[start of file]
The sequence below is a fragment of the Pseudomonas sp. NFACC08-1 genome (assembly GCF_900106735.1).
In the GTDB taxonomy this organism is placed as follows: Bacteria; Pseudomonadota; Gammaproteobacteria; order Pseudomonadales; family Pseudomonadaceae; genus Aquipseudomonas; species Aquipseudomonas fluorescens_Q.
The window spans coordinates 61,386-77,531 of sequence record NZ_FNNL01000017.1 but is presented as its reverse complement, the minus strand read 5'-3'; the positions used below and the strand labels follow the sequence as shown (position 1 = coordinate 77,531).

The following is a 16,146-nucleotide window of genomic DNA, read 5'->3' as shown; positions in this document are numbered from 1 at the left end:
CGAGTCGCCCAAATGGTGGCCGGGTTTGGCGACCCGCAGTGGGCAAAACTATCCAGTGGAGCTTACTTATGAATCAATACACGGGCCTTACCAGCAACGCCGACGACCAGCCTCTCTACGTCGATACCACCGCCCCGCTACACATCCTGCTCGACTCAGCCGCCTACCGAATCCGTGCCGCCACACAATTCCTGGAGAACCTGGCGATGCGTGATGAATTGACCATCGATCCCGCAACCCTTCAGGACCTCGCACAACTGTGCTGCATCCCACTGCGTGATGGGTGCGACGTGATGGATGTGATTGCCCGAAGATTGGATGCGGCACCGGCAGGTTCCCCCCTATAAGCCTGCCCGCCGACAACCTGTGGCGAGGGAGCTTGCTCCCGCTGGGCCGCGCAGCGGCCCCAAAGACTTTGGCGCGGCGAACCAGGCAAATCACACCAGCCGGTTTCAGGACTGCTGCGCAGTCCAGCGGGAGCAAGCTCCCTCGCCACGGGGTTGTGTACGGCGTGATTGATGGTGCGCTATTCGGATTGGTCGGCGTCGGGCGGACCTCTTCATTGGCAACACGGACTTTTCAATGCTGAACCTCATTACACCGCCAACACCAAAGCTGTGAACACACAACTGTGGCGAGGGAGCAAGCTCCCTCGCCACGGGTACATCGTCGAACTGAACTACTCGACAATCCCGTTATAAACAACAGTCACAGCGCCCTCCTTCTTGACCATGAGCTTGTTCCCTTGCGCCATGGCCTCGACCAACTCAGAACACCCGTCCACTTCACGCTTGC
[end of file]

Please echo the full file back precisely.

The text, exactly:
The sequence below is a fragment of the Pseudomonas sp. NFACC08-1 genome (assembly GCF_900106735.1).
In the GTDB taxonomy this organism is placed as follows: Bacteria; Pseudomonadota; Gammaproteobacteria; order Pseudomonadales; family Pseudomonadaceae; genus Aquipseudomonas; species Aquipseudomonas fluorescens_Q.
The window spans coordinates 61,386-77,531 of sequence record NZ_FNNL01000017.1 but is presented as its reverse complement, the minus strand read 5'-3'; the positions used below and the strand labels follow the sequence as shown (position 1 = coordinate 77,531).

The following is a 16,146-nucleotide window of genomic DNA, read 5'->3' as shown; positions in this document are numbered from 1 at the left end:
CGAGTCGCCCAAATGGTGGCCGGGTTTGGCGACCCGCAGTGGGCAAAACTATCCAGTGGAGCTTACTTATGAATCAATACACGGGCCTTACCAGCAACGCCGACGACCAGCCTCTCTACGTCGATACCACCGCCCCGCTACACATCCTGCTCGACTCAGCCGCCTACCGAATCCGTGCCGCCACACAATTCCTGGAGAACCTGGCGATGCGTGATGAATTGACCATCGATCCCGCAACCCTTCAGGACCTCGCACAACTGTGCTGCATCCCACTGCGTGATGGGTGCGACGTGATGGATGTGATTGCCCGAAGATTGGATGCGGCACCGGCAGGTTCCCCCCTATAAGCCTGCCCGCCGACAACCTGTGGCGAGGGAGCTTGCTCCCGCTGGGCCGCGCAGCGGCCCCAAAGACTTTGGCGCGGCGAACCAGGCAAATCACACCAGCCGGTTTCAGGACTGCTGCGCAGTCCAGCGGGAGCAAGCTCCCTCGCCACGGGGTTGTGTACGGCGTGATTGATGGTGCGCTATTCGGATTGGTCGGCGTCGGGCGGACCTCTTCATTGGCAACACGGACTTTTCAATGCTGAACCTCATTACACCGCCAACACCAAAGCTGTGAACACACAACTGTGGCGAGGGAGCAAGCTCCCTCGCCACGGGTACATCGTCGAACTGAACTACTCGACAATCCCGTTATAAACAACAGTCACAGCGCCCTCCTTCTTGACCATGAGCTTGTTCCCTTGCGCCATGGCCTCGACCAACTCAGAACACCCGTCCACTTCACGCTTGC